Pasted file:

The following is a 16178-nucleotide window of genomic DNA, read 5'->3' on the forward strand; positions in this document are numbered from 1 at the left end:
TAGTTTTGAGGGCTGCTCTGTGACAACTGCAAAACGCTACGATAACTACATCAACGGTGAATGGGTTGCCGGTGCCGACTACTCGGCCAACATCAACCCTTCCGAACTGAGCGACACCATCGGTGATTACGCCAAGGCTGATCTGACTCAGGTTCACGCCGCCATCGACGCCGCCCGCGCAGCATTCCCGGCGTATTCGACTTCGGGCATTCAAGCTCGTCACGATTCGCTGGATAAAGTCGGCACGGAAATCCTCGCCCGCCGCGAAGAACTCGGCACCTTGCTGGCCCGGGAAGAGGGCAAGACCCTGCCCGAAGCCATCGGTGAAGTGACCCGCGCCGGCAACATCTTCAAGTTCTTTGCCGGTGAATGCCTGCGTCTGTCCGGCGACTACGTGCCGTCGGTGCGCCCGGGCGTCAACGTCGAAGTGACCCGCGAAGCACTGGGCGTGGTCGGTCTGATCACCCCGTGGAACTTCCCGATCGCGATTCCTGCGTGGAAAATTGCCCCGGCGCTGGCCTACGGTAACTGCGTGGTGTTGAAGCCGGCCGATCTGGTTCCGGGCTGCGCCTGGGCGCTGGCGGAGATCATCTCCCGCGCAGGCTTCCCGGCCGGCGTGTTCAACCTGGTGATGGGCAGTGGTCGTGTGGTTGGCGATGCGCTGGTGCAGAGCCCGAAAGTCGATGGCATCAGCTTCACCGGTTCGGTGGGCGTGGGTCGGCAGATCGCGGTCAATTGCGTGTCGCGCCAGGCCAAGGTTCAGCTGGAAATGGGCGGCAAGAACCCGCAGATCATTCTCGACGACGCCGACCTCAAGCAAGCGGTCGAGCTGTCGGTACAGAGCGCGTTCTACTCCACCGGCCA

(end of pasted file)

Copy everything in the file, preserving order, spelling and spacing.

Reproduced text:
The following is a 16178-nucleotide window of genomic DNA, read 5'->3' on the forward strand; positions in this document are numbered from 1 at the left end:
TAGTTTTGAGGGCTGCTCTGTGACAACTGCAAAACGCTACGATAACTACATCAACGGTGAATGGGTTGCCGGTGCCGACTACTCGGCCAACATCAACCCTTCCGAACTGAGCGACACCATCGGTGATTACGCCAAGGCTGATCTGACTCAGGTTCACGCCGCCATCGACGCCGCCCGCGCAGCATTCCCGGCGTATTCGACTTCGGGCATTCAAGCTCGTCACGATTCGCTGGATAAAGTCGGCACGGAAATCCTCGCCCGCCGCGAAGAACTCGGCACCTTGCTGGCCCGGGAAGAGGGCAAGACCCTGCCCGAAGCCATCGGTGAAGTGACCCGCGCCGGCAACATCTTCAAGTTCTTTGCCGGTGAATGCCTGCGTCTGTCCGGCGACTACGTGCCGTCGGTGCGCCCGGGCGTCAACGTCGAAGTGACCCGCGAAGCACTGGGCGTGGTCGGTCTGATCACCCCGTGGAACTTCCCGATCGCGATTCCTGCGTGGAAAATTGCCCCGGCGCTGGCCTACGGTAACTGCGTGGTGTTGAAGCCGGCCGATCTGGTTCCGGGCTGCGCCTGGGCGCTGGCGGAGATCATCTCCCGCGCAGGCTTCCCGGCCGGCGTGTTCAACCTGGTGATGGGCAGTGGTCGTGTGGTTGGCGATGCGCTGGTGCAGAGCCCGAAAGTCGATGGCATCAGCTTCACCGGTTCGGTGGGCGTGGGTCGGCAGATCGCGGTCAATTGCGTGTCGCGCCAGGCCAAGGTTCAGCTGGAAATGGGCGGCAAGAACCCGCAGATCATTCTCGACGACGCCGACCTCAAGCAAGCGGTCGAGCTGTCGGTACAGAGCGCGTTCTACTCCACCGGCCA